Professional sports journalists are seen as experts by a large segment of the population that doesn't have the time and/or the inclination to follow sports as closely as we die-hards. What they write, be it verifiable fact or the most spurious of opinions, is taken as gospel by many readers. There is a responsibility to avoid the sort of speculation and gossip in the paper that we all happily indulge in on a bar stool with our friends surrounding us and a nice glass of full-bodied ale in our hands.

The waters of baseball's steroid era are muddy indeed, and there is no slugger -- no matter how pristine his complexion may have been -- who doesn't have the cloud of suspicion following him around. Some, like Piazza, fit the criteria for what we have come to acknowledge as a likely consumer of PEDs to a degree that makes those of us who admired him as a ballplayer cringe.

But suspicions are not the same as proof, and common decency demands that the onus should be on the accuser to provide something more than zits when he accuses someone of being a cheater.

We are country that takes freedom of the press very seriously -- to the point, in fact, where many types of dubious "journalism" is protected. In many cases, simply accusing someone of a transgression seems to constitute proof of guilt in today's media. Kudos to Chass' unnamed editor for refusing to allow his paper to sink to that level.

About Mike: I was the original writer on this web site, actually its only writer for the first 15 months of existence. Although I am grateful for the excellent contributions of my fellow writers here, I have no plans of stepping back into strictly an editorial role. I started this thing in the first place because I love to write and I love the Mets, and blogging here keeps me somewhat sane. If you haven't had enough already, more bio info can be found here.

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Comments (5)

Mike, great article, just another reason why you are the man!! I put you up against anyone writing for any sports paper and if you lost I still want to hire you as an attorney. Kissing your butt for no other reason than you deserving it.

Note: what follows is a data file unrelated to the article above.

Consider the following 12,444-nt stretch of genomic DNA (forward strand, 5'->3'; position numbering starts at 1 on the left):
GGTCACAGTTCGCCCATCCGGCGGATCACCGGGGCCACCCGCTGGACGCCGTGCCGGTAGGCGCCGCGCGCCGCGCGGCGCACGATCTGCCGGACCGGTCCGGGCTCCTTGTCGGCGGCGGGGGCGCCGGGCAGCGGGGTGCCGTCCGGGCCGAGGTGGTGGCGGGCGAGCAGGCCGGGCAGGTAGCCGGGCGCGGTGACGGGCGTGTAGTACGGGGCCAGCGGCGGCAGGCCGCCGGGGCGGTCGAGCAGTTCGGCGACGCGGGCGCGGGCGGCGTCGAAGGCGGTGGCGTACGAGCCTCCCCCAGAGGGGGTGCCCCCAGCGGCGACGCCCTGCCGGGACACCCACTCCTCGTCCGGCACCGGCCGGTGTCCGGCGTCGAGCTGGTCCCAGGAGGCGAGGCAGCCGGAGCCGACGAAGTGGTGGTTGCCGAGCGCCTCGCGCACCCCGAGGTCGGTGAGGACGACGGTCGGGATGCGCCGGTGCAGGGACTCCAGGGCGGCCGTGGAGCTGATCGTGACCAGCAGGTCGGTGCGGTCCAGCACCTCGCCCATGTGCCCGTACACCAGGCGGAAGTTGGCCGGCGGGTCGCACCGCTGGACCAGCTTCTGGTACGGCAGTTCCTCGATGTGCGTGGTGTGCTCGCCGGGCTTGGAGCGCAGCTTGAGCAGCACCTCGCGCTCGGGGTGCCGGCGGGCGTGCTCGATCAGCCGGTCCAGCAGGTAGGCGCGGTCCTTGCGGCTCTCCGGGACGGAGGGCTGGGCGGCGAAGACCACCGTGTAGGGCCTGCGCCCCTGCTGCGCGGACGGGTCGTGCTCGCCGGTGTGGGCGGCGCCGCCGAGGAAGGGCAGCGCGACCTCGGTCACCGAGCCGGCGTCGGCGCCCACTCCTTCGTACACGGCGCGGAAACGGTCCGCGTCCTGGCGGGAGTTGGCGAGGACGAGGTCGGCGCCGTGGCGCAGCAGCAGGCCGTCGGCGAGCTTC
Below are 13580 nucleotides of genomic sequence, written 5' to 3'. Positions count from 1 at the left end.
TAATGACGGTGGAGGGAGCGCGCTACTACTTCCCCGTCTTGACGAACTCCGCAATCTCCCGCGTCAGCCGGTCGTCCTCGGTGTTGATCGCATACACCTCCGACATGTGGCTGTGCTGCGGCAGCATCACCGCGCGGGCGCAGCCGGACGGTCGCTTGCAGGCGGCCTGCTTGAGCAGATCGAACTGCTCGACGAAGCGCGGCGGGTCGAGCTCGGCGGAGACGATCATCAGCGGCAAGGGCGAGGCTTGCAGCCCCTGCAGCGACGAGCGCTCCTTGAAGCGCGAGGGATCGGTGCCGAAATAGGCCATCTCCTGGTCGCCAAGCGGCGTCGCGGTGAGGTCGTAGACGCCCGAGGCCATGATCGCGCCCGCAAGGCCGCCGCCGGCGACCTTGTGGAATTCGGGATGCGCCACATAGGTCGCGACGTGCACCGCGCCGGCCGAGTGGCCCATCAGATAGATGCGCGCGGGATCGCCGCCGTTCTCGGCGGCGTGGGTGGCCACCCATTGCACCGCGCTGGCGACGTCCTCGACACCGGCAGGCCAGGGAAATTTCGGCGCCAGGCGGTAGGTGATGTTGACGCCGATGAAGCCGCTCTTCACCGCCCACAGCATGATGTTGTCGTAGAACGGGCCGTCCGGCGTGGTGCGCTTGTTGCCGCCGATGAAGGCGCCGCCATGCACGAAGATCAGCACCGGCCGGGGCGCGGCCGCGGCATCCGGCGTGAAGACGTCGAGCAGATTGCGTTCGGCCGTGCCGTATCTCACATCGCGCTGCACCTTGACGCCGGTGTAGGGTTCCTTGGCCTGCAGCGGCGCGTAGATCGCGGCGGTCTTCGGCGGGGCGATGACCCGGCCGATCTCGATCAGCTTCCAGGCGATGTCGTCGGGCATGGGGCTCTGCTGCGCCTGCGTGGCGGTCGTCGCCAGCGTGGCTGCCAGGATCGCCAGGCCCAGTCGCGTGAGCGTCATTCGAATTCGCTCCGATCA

Well the concensus is really "guilty until proven innocent". As much as we like to give individual's recognition for their accomplishments, it seems we also enjoy confirming their "human" sides, that hey are just as flawed as the rest of us are. Build them up, just to tear them down. Because we are living vicariously through these individual's because our own lives are such a bore (get a life!). Anyway, I have wondered about many a player, especially the ones that had these freak injuries. Piazza's groin muscle tearing away from the bone comes to mind....OUCH! All in all, they can call it as they wish, it's 2009 and I am ready for a new season. Let's go Mets!

Thanks, Mike, for voicing what so many of your fellow Met fans-- and fans of good journalism-- have been muttering since casting eyes on the Chass piece.

(R.I.P. FireJoeMorgan.)

Chass....ooh, I do not like that guy.

This last gesture is entirely in keeping with everything else we know of Chass. He derides statistical analysis and his articles are often weak and unfounded; he sneers at web blogs and then floats an unsubstantiated rumor that tarnishes the reputation of one of the better people involved with baseball in my lifetime. He is a shill for the Yankees, and as Rob Neyer put it, apparently lost his actual enjoyment of baseball some time back.

What a jerk. And by the way, I'm not sure he could hold down a job at the Post. The Post may not be much of a newspaper, but unlike the Times they do take sports seiously. And the way the Times is headed Chass may be looking for a job 'ere long.

I used to love everything about thumbing through the sports section, right down to the ink smudges on my fingers. Now we have access to far superior writing, thoughtful insight, more than one side to every story, and a chance to add our two cents' worth in (for whatever that's actually worth), both here and in plenty of other places. See "GREAT METS BLOGS" in the sidebar to your right to find your SECOND-favorite website.

These days, I have no need to spend money to read antiquated opinions sent through an antiquated, highly inefficient, and eco-unfriendly delivery system. I shed no tears for any of those writers - they're so full of themselves, it's funny.